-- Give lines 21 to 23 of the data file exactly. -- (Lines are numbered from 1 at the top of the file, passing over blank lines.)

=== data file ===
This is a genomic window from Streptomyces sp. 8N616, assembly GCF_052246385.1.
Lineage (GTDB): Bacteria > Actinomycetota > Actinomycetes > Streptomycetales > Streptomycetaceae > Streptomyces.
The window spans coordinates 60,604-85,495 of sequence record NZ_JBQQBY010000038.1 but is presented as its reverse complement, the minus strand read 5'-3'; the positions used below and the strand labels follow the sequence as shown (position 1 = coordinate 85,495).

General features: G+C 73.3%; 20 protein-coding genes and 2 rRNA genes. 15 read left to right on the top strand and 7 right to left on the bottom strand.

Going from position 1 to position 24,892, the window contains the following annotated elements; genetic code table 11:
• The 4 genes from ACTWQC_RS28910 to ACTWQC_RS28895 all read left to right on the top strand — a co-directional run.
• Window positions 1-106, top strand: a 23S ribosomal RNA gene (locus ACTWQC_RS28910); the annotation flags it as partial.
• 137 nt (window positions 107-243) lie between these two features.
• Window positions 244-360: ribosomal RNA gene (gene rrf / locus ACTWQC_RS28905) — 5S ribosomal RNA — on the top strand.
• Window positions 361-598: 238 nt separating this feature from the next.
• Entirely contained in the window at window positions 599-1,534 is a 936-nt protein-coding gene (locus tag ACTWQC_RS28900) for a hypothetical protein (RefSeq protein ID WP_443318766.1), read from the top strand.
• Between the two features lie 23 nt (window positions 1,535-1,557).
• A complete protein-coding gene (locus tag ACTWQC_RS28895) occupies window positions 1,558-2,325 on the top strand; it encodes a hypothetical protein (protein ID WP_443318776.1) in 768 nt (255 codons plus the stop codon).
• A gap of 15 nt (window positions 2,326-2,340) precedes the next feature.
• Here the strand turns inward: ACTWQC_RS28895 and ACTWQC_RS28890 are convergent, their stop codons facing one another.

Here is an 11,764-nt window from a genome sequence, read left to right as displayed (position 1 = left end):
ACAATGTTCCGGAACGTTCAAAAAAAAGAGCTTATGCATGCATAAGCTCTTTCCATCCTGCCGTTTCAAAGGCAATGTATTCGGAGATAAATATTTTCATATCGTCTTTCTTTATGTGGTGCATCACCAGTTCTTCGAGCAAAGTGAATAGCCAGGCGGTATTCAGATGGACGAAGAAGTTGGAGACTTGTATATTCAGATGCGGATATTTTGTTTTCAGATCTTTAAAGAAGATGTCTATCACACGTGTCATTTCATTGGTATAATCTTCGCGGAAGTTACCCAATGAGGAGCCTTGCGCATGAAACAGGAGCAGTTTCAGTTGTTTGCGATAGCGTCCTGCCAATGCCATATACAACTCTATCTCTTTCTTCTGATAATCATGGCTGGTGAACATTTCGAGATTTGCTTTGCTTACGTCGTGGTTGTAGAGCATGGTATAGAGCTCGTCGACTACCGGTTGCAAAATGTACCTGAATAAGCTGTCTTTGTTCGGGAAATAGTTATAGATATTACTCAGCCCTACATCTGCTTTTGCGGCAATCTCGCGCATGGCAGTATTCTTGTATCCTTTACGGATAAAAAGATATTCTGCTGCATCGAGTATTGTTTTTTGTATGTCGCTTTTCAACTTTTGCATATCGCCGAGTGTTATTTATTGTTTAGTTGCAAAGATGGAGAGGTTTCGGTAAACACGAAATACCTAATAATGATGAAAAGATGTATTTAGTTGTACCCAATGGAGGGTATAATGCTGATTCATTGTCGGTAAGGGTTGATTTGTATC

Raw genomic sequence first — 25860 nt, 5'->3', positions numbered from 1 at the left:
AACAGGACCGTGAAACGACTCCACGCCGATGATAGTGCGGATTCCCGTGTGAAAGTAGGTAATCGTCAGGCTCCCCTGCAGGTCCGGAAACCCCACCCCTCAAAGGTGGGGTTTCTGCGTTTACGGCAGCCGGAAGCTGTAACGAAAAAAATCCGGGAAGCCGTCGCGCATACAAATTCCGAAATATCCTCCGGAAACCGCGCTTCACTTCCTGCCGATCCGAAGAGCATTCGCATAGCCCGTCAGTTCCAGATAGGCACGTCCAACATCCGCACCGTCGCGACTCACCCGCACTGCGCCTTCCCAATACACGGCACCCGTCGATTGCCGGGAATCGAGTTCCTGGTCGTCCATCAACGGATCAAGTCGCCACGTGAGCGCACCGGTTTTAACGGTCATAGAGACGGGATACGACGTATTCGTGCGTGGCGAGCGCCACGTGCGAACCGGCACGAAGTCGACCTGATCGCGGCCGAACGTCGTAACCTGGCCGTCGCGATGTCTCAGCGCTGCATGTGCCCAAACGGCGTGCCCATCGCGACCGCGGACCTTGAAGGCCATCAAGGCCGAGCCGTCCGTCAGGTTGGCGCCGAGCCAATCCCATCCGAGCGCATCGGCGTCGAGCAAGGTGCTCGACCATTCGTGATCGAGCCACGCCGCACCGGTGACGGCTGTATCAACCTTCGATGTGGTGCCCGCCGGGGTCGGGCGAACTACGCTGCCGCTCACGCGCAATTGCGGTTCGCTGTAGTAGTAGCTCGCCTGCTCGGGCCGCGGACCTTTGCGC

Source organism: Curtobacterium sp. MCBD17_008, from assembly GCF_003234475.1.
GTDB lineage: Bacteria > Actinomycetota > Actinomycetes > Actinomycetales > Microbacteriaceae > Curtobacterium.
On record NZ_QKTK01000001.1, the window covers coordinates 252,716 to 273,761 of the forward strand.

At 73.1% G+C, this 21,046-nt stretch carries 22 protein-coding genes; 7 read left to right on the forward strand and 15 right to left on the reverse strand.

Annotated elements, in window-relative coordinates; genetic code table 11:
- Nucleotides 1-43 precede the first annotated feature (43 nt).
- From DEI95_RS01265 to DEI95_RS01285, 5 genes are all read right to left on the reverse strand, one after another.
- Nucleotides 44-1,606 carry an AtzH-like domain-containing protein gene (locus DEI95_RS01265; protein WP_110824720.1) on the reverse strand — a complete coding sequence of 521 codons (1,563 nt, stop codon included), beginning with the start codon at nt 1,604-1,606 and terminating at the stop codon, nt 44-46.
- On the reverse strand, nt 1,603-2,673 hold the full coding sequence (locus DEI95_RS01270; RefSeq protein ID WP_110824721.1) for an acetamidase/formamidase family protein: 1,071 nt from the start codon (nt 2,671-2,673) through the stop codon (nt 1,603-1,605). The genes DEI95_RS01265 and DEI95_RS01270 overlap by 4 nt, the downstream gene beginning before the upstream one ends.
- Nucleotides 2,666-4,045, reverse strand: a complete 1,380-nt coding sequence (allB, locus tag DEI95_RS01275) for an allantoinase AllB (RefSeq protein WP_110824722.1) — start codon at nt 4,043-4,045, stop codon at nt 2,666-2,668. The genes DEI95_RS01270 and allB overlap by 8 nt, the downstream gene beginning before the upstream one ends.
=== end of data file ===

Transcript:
GTDB lineage: Bacteria > Actinomycetota > Actinomycetes > Actinomycetales > Microbacteriaceae > Curtobacterium.
On record NZ_QKTK01000001.1, the window covers coordinates 252,716 to 273,761 of the forward strand.

At 73.1% G+C, this 21,046-nt stretch carries 22 protein-coding genes; 7 read left to right on the forward strand and 15 right to left on the reverse strand.